The modern-day Orient Express


The Orient Express was a long-distance passenger train service created in 1883, and which soon became synonymous with intrigue and luxury travel.


The two city names most prominently associated with the Orient Express are Paris and Constantinople (Istanbul) the original endpoints of the timetabled service. The Orient Express was a showcase of luxury and comfort at a time when travelling was still rough and dangerous.


The 1930s saw the Orient Express services at its most popular, with three parallel services running: the Orient Express, the Simplon Orient Express, and also the Arlberg Orient Express, which ran via Zurich and Innsbruck to Budapest, with sleeper cars running onwards from there to Bucharest and Athens. During this time, the Orient Express acquired its reputation for comfort and luxury, carrying sleeping-cars with permanent service and restaurant cars known for the quality of their cuisine.



Royalty, nobles and diplomats used the service regularly with the service right from one edge of continental Europe to the other.


In 1977, the Orient Express stopped serving Istanbul, with the last Paris–Istanbul service running on 19 May of that year.


The withdrawal of the Direct Orient Express was thought by many to signal the end of Orient Express as a whole, but in fact, a service under this name continued to run to increasingly closer destinations until 2009. At that time, the route disappeared from European railway timetables, reportedly a victim of high-speed trains and cut-rate airlines.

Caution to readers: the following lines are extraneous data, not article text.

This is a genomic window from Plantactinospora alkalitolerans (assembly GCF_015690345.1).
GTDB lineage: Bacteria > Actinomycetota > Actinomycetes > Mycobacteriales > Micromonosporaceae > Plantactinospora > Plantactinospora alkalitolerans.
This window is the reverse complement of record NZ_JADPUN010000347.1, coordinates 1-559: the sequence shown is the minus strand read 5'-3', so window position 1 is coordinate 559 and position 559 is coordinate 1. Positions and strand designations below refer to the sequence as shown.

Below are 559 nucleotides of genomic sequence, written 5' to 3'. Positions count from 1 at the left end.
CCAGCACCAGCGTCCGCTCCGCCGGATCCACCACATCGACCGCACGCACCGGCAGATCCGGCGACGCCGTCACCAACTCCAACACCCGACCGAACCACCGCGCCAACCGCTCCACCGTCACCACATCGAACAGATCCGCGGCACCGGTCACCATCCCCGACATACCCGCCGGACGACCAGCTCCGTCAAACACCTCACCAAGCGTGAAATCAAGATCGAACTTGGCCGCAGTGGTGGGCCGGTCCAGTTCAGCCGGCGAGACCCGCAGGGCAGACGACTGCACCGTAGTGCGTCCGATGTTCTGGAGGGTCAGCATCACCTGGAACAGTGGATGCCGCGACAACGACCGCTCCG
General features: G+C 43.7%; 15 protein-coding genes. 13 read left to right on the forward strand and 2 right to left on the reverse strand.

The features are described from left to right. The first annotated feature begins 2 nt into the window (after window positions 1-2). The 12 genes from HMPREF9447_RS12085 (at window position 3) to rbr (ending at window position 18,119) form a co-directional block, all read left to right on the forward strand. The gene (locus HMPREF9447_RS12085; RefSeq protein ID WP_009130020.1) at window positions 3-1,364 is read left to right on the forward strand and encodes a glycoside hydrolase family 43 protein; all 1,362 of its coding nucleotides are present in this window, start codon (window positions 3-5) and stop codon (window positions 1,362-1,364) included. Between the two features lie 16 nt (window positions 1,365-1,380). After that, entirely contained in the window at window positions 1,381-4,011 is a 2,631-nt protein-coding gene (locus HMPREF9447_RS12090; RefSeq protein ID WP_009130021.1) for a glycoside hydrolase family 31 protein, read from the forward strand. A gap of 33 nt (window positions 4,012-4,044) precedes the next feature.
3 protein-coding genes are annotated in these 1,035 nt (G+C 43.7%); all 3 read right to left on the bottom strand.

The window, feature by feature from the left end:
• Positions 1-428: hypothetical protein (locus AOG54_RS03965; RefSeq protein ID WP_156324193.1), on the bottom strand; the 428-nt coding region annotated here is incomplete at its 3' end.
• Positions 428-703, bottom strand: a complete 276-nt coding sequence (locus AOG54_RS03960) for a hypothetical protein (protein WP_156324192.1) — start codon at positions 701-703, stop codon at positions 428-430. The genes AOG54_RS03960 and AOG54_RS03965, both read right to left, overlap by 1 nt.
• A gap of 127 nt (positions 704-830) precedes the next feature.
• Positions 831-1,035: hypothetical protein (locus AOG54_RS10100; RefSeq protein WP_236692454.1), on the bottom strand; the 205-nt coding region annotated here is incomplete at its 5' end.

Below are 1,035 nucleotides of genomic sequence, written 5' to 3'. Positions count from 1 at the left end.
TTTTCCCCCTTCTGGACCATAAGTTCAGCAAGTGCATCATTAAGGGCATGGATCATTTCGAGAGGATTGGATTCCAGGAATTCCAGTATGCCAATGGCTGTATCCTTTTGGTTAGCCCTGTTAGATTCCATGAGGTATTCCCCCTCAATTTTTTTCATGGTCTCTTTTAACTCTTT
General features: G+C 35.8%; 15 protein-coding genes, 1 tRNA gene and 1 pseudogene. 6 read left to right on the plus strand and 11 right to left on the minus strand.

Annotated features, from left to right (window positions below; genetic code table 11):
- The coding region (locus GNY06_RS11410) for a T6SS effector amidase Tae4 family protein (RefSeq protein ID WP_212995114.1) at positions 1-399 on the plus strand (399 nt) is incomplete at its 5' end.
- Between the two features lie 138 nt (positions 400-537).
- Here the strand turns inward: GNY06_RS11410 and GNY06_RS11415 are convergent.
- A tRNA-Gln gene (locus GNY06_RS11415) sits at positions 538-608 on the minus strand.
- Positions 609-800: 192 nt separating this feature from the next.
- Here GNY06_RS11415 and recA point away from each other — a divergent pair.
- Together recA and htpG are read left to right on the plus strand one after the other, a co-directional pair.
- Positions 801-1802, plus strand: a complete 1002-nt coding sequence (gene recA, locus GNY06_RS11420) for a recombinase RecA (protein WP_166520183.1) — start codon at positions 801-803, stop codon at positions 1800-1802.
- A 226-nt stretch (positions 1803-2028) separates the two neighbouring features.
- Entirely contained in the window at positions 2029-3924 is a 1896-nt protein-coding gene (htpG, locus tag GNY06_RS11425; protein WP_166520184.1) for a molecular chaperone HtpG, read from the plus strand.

The Venice–Simplon Orient Express, though, has reinvigorated the old route using original carriages from the 1920s and 1930s, including the original route from Paris to Istanbul.



With every last detail carefully considered and cared for aboard Venice Simplon–Orient Express, travellers are free to sit back and unwind as the gorgeous European countryside rolls by.


Whether you are on an overnight journey from London to Venice with a short stop in Paris along the way, or are taking one of the longer Venice Simplon–Orient Express routes through Prague or Budapest, you can expect boutique private accommodation, decadent fine dining, and outstanding service.


All dishes in the dining car are freshly prepared on the train by skilled French chefs, with the finest supplies taken onboard during the train’s journey.


For more information on the modern-day Orient Express, visit


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Written by Ben Hocking

Ben Hocking is a skilled writer and editor with interests and expertise in politics, government, Centrelink, finance, health, retirement income, superannuation, Wordle and sports.

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